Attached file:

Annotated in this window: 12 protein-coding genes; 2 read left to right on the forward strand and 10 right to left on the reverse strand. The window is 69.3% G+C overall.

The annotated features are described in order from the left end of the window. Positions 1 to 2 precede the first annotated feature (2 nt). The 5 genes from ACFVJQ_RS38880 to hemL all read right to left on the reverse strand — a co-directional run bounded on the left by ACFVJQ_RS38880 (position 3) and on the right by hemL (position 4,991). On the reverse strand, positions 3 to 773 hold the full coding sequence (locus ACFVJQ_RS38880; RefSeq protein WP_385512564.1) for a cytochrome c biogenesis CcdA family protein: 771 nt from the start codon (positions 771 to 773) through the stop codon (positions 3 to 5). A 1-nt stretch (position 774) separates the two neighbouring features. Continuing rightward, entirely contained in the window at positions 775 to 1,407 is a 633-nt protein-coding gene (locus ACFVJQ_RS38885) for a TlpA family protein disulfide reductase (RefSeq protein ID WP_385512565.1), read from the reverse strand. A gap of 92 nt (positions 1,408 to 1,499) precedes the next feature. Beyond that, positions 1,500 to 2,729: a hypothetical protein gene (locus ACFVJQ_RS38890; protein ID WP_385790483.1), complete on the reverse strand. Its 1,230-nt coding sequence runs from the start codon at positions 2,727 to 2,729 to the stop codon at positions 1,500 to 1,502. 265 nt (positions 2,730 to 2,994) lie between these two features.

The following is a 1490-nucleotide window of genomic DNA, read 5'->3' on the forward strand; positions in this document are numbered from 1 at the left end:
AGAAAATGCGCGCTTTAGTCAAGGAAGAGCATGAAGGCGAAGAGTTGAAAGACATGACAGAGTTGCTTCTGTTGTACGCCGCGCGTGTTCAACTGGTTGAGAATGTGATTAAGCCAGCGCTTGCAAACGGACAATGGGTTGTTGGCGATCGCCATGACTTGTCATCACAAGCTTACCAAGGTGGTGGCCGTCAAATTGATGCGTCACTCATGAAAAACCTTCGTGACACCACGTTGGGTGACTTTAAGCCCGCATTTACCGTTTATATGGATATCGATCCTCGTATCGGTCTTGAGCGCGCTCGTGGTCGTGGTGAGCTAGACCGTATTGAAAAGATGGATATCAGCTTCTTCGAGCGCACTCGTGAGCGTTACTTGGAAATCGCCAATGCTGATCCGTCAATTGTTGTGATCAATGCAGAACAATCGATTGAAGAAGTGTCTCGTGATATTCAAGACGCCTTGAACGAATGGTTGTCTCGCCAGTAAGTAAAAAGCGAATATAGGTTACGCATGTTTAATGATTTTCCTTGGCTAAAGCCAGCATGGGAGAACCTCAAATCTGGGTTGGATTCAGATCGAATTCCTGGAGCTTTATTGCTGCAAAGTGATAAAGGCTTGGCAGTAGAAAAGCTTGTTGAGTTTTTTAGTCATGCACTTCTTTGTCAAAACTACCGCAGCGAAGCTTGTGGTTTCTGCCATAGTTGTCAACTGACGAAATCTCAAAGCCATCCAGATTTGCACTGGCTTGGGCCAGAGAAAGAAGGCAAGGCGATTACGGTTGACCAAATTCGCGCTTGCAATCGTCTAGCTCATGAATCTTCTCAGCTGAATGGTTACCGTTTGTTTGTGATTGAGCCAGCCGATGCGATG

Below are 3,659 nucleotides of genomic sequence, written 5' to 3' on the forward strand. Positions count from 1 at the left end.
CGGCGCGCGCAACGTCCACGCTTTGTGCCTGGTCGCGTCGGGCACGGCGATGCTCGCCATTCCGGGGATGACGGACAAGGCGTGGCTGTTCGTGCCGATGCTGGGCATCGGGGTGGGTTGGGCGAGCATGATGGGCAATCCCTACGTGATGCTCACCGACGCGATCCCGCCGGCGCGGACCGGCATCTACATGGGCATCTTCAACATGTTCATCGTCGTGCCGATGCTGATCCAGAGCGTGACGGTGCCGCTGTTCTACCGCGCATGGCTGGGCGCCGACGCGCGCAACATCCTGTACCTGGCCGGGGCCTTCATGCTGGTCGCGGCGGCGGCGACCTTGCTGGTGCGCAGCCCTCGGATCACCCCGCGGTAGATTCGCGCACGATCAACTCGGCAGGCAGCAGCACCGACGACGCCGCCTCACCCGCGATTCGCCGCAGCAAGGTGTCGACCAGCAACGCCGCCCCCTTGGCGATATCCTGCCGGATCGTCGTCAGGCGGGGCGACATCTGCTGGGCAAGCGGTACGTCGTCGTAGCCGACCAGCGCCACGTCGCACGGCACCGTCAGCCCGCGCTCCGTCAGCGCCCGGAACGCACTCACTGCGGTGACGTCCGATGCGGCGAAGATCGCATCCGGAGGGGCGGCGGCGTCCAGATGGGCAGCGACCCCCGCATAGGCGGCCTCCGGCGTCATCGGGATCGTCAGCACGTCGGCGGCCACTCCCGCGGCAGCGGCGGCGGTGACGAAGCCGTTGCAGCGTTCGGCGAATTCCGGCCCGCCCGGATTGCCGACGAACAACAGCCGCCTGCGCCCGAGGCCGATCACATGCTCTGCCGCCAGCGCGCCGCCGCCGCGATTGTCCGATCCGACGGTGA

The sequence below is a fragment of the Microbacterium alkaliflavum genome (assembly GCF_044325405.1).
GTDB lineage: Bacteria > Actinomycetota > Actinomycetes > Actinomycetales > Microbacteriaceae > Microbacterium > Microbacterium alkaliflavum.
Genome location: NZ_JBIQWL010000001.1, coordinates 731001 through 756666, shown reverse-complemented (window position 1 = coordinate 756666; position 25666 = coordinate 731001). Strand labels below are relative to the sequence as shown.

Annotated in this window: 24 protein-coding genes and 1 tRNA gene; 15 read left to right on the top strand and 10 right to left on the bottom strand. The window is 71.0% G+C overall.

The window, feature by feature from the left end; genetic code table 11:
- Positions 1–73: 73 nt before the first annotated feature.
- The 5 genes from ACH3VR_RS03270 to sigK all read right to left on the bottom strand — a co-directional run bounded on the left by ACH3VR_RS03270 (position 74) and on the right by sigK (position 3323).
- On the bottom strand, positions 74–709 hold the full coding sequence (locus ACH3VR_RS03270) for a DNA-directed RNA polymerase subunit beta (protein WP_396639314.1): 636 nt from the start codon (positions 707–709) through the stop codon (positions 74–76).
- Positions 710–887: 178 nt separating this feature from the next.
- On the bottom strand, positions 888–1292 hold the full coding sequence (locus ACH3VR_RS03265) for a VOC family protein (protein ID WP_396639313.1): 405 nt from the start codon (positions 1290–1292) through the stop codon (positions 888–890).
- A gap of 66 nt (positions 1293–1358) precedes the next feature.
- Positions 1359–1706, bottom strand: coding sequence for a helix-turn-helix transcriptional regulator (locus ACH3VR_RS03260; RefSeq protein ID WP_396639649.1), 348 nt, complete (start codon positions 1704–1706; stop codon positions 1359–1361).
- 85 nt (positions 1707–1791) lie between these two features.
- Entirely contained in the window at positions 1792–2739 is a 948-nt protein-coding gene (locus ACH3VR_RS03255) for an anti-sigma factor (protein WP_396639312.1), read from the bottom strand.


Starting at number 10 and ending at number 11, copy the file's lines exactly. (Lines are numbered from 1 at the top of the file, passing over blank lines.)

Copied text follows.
Annotated in this window: 24 protein-coding genes and 1 tRNA gene; 15 read left to right on the top strand and 10 right to left on the bottom strand. The window is 71.0% G+C overall.

The window, feature by feature from the left end; genetic code table 11: